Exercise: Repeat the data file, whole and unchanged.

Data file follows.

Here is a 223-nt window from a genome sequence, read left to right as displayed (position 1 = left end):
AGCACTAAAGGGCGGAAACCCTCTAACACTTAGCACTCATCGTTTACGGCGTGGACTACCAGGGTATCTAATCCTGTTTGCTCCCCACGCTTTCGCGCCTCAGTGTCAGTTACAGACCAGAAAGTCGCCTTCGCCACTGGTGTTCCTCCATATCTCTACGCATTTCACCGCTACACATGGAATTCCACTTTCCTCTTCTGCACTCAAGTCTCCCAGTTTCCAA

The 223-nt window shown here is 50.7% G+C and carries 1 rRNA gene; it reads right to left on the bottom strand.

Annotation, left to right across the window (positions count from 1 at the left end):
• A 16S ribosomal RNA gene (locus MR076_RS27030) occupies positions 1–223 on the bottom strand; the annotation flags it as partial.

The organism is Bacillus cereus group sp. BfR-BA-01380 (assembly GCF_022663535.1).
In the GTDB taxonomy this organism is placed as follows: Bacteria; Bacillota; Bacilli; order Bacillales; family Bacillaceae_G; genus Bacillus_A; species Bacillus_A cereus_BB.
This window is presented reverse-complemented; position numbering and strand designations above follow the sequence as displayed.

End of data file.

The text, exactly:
Here is a 223-nt window from a genome sequence, read left to right as displayed (position 1 = left end):
AGCACTAAAGGGCGGAAACCCTCTAACACTTAGCACTCATCGTTTACGGCGTGGACTACCAGGGTATCTAATCCTGTTTGCTCCCCACGCTTTCGCGCCTCAGTGTCAGTTACAGACCAGAAAGTCGCCTTCGCCACTGGTGTTCCTCCATATCTCTACGCATTTCACCGCTACACATGGAATTCCACTTTCCTCTTCTGCACTCAAGTCTCCCAGTTTCCAA

The 223-nt window shown here is 50.7% G+C and carries 1 rRNA gene; it reads right to left on the bottom strand.

Annotation, left to right across the window (positions count from 1 at the left end):
• A 16S ribosomal RNA gene (locus MR076_RS27030) occupies positions 1–223 on the bottom strand; the annotation flags it as partial.

The organism is Bacillus cereus group sp. BfR-BA-01380 (assembly GCF_022663535.1).
In the GTDB taxonomy this organism is placed as follows: Bacteria; Bacillota; Bacilli; order Bacillales; family Bacillaceae_G; genus Bacillus_A; species Bacillus_A cereus_BB.
This window is presented reverse-complemented; position numbering and strand designations above follow the sequence as displayed.